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DOJ consultant targets Microsoft

The Justice Department is expanding the powers of a special antitrust consultant called in to investigate a possible case against Microsoft.

WASHINGTON--The Justice Department is in the process of expanding the powers of a special antitrust consultant called in to investigate a possible case against Microsoft, the agency said tonight.

David Boies--the high-powered New York attorney who successfully defended IBM against the Justice Department in the 1970s--has been a consultant with the agency since December. So far, his job has included applying his antitrust and litigation acumen to the task of helping to guide a broad investigation of Microsoft's business practices.

The push to make Boies a special government employee means he will gain expanded powers, said Joel Klein, the assistant attorney general in charge of the Justice Department's antitrust division.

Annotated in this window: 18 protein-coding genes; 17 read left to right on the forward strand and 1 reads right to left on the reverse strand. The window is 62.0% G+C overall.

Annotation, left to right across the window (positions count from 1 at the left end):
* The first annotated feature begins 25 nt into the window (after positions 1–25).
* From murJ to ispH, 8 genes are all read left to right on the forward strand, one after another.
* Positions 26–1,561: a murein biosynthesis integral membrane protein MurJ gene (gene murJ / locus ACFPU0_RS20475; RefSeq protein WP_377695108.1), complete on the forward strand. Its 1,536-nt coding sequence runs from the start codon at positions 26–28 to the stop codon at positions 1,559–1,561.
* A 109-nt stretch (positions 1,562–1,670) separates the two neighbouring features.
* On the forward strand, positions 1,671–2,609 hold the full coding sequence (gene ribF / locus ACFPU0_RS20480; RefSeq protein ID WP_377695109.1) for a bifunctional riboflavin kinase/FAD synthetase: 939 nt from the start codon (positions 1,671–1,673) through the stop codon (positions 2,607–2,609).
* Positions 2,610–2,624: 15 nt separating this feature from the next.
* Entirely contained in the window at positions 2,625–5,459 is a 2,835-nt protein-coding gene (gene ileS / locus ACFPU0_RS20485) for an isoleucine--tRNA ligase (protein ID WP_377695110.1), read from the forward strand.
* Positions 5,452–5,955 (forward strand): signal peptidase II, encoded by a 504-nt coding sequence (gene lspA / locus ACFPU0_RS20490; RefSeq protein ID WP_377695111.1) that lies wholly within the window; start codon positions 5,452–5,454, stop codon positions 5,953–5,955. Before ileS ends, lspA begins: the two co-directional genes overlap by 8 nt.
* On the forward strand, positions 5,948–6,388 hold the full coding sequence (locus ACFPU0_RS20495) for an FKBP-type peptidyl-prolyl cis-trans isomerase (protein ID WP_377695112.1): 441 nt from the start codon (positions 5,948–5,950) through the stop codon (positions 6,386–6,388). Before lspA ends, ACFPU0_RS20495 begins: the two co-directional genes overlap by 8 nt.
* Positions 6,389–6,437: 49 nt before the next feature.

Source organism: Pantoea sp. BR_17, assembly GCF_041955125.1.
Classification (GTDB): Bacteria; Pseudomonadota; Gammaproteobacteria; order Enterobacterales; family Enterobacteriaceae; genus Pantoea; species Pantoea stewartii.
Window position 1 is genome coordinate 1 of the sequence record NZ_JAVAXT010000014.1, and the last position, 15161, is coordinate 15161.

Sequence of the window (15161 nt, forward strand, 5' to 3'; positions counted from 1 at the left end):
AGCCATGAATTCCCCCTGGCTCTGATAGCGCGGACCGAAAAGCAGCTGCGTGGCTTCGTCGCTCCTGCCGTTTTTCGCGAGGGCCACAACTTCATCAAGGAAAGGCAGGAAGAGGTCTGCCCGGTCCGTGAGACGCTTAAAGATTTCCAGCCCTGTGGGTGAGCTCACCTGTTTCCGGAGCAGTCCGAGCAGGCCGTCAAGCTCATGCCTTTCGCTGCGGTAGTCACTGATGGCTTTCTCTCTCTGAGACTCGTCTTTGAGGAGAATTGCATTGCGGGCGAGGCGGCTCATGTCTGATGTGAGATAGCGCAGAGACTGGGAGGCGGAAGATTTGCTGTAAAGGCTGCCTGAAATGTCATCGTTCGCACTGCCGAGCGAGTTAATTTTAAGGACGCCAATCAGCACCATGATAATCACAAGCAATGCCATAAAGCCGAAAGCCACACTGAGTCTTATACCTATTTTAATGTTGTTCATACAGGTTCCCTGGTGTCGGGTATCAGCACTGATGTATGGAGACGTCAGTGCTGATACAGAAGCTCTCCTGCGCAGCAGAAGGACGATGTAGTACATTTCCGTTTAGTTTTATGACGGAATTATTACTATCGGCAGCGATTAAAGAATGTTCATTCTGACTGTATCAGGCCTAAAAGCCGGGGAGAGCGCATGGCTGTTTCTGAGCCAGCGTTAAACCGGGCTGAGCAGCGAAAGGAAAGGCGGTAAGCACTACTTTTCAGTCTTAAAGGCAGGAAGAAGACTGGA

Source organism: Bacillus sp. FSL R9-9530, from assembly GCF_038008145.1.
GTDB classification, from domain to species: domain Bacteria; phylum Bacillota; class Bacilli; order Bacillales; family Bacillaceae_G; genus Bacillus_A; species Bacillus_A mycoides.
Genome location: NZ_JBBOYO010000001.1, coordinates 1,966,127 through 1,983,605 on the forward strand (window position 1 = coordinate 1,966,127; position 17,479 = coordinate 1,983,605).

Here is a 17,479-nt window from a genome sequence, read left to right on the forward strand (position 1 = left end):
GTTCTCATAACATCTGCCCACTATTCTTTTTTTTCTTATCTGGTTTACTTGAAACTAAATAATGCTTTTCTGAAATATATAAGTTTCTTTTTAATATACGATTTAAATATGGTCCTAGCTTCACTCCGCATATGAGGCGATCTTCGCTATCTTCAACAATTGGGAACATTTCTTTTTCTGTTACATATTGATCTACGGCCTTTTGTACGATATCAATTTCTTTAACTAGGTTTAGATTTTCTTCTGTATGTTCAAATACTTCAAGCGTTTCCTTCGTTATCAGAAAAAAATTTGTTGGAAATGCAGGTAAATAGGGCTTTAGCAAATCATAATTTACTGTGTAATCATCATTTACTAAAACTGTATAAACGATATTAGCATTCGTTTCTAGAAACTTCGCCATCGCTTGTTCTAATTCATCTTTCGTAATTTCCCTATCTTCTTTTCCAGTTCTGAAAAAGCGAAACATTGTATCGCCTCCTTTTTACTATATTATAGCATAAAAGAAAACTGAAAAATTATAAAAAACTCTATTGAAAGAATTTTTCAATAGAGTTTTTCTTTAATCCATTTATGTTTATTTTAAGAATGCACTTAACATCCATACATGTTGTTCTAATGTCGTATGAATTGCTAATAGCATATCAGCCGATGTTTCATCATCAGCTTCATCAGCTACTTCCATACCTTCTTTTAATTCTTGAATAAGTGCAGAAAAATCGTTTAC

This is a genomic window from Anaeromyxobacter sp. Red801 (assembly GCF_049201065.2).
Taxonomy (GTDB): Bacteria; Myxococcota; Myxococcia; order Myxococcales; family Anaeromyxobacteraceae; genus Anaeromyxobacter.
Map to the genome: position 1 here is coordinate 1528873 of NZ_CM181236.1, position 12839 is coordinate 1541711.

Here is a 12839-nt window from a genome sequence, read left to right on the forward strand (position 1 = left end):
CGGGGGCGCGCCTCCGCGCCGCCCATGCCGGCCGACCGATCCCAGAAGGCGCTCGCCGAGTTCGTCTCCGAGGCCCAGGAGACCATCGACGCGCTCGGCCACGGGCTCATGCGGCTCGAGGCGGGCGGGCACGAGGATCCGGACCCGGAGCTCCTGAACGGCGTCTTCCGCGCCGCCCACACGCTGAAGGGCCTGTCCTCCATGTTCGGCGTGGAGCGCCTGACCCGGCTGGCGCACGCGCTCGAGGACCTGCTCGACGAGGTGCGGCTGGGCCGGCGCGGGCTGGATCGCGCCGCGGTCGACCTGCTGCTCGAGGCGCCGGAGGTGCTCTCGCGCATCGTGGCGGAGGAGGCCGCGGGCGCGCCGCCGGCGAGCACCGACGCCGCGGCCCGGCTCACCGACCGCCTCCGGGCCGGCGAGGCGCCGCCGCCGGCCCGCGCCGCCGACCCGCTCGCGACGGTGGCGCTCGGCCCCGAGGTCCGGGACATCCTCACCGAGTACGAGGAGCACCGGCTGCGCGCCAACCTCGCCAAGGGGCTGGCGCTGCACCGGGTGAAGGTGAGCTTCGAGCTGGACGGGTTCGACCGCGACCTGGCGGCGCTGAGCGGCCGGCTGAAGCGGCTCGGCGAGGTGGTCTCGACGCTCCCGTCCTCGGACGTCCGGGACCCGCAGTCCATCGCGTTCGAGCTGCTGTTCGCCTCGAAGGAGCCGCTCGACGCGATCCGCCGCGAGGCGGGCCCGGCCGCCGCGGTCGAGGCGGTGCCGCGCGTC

"It does give him supervisory and other powers that [he] would not have as a simple consultant," Klein told CNET's NEWS.COM. "It does give him more legal authority to act on behalf of the government."

Klein said the move doesn't represent an escalation of the case. But the designation--which is still about three weeks from being official--indicates it is far from fizzling.

Among other things, Boies' new designation will allow him to represent the Justice Department in court and sign legal documents on the agency's behalf.

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